But it is necessary to underline the impact of mobility on empowerment and development of leadership. The multiple restrictions which exist between northern and southern countries, regarding mobility and mainly that of young people, based exclusively on security arguments, represents a major handicap. Arguments concerning security and financial aspects in favour of these restrictions are often brought to light, but a real analysis of their social impact has never been undertaken. In a world where technology offers unprecedented openness, it is necessary to review the exchange and mobility mechanisms of human beings between countries. The plea should also be reviewed. Until now, the steps taken by progressive individuals to make a case in favour of better inclusion of women and young people in financial and political processes, were based mainly on arguments linked to principles of equality and human rights. Yet, those from countries where the conservative way of thinking is dominant, mainly southern countries, are fully aware that these arguments do not have the necessary impact to inject a change of pace that we are expecting. Moreover, this is why with each new episode on the issue—be it a new law, initiative or programme—we sense the difficulty of imposing a certain rationality on the debate, to quickly fall into ideological wars that result in the initiatives taken losing their consistency, and consequently their impact.
Nowadays, it is essential to adapt our arguments to the context and to focus directly on what could influence citizens’ choice, namely the financial impact of conservatism or the shortfalls due to the political and economic exclusion of young people and women. Consequently, it is necessary to highlight the effects of social development on financial policies: without social change, the financial development of nations cannot take place.
Furthermore, basing myself on the Tunisian experience, it can be clearly observed that the most developed regions are the regions with a better integration rate of women and young people. On the contrary, the conservative regions, although they often have important natural resources, struggle to make progress financially.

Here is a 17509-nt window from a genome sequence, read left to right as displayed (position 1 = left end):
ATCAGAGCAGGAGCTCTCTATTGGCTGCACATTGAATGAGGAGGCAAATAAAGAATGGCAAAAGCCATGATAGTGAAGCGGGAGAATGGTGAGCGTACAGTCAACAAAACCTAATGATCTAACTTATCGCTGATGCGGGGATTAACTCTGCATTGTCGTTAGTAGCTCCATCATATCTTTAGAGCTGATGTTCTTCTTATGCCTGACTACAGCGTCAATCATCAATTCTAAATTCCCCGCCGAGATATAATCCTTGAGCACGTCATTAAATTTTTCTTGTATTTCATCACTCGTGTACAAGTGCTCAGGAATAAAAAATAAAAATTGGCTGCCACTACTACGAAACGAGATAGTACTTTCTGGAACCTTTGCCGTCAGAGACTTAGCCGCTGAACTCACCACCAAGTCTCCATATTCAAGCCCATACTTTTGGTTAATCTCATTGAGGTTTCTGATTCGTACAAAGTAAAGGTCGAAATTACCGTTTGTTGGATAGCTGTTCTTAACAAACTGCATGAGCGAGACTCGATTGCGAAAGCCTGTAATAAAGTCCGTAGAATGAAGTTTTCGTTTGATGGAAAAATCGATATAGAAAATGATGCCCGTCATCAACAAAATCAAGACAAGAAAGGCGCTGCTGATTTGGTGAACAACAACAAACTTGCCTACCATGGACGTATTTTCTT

Maximising the chances of a population’s success inevitably involves the development of all its skills, especially for populations made up mostly of young people, where women are increasingly educated and represent an important workforce. If young people are known for having an entrepreneurial and innovation spirit, empathy, kindness and being ethical are recognised as being female qualities… A society in which leadership is innovative, energetic, empathetic and benevolent can only develop in the right direction.
Faten Kallel, Secretary of State responsible for Youth, Tunisia
Faten Kallel, 36, Tunisian female politician. Currently holding the post of Secretary of State responsible for Youth Affairs, member of the National Unity Government since August 2016. Consultant in trade management, specialising mainly in public governance, she held the posts of councillor under the auspices of Minister of Development, Investment and International Cooperation, and of Minister of Technologies and Digital Economy. A member of the political office of the liberal party Afek Tounes, she was a candidate in the 2011 and 2014 legislative elections. In March 2017, she was nominated by the World Economic Forum among the list of Young Global Leaders.